First the filmmaker was shocked when her mother agreed to her request to do the doc profile. Then she asked her eight surviving siblings to participate--without any control over how their interviews would be used. She sat down her mother--someone who is not prone to self-reflection-- for a week of talking. Kennedy tracked down archival footage never before seen. And then, in the editing room, she had to navigate the personal and the historical in a way that was accurate, sensitive and responsible. She admits in our Skype interview below that she sometimes panicked. And she says she couldn't have done "Ethel," which is shortlisted for a possible Oscar nomination, ten years ago.
The results are fascinating--a look at our shared history, from a distinctive and uniquely personal point-of-view. The Kennedys are a special breed, our American royal family in many ways, raised in wealth and privilege, close to power, but with a great civic pride and mission. And Ethel was there, at husband Robert Kennedy's side. The last of the couple's 11 children, Rory was born seven months after her father's assassination, so while making the film she also was able to learn more about her parents and their relationship than she had while she was growing up.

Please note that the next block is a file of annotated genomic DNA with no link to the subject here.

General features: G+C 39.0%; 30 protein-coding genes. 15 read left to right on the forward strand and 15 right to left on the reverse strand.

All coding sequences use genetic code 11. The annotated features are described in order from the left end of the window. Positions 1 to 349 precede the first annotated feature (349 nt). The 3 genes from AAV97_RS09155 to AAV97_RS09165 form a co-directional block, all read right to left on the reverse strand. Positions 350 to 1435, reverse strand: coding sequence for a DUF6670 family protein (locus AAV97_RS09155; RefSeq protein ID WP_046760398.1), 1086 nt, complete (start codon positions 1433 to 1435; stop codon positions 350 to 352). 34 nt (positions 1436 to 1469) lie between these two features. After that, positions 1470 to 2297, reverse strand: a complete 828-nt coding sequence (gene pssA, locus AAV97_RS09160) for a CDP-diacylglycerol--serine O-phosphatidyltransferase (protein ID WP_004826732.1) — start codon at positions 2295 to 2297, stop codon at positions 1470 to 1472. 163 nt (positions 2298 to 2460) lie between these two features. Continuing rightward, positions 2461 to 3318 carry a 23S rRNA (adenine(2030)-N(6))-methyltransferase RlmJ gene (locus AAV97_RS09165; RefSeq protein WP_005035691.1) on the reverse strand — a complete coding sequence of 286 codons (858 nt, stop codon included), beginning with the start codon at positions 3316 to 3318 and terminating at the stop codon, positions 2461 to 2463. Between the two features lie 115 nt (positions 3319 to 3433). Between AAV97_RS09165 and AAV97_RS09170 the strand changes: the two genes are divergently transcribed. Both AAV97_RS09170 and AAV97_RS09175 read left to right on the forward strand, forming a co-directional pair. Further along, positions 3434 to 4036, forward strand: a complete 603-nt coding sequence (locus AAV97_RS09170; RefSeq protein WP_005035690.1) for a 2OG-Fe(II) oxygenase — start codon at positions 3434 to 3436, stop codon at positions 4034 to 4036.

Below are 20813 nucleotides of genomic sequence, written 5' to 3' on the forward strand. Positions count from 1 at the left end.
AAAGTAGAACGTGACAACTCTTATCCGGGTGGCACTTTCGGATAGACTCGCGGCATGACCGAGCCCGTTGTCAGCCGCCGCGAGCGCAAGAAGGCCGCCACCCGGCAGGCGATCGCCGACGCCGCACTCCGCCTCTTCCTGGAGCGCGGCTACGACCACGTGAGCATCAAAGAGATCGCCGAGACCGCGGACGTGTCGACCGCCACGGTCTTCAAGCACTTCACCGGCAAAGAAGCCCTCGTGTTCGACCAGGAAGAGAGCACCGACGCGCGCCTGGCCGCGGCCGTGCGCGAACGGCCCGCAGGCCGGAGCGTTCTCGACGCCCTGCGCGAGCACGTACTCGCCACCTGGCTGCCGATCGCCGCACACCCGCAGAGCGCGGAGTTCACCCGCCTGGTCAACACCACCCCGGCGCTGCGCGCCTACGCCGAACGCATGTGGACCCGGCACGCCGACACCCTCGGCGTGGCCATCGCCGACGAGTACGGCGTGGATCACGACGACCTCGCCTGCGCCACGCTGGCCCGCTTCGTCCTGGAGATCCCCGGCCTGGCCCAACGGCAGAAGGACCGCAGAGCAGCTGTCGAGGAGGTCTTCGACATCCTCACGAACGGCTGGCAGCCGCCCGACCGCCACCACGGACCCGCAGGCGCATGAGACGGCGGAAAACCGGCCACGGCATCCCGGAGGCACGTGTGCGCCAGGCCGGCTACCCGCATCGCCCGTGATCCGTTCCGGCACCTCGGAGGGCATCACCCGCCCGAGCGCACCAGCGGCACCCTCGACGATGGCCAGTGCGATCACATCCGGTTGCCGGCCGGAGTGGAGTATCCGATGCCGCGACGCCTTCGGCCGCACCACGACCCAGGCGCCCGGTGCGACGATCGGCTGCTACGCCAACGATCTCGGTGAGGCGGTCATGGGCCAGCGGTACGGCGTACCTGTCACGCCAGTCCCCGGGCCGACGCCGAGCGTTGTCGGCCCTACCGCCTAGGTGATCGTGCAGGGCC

Next up: a PBS doc about the last days of Vietnam.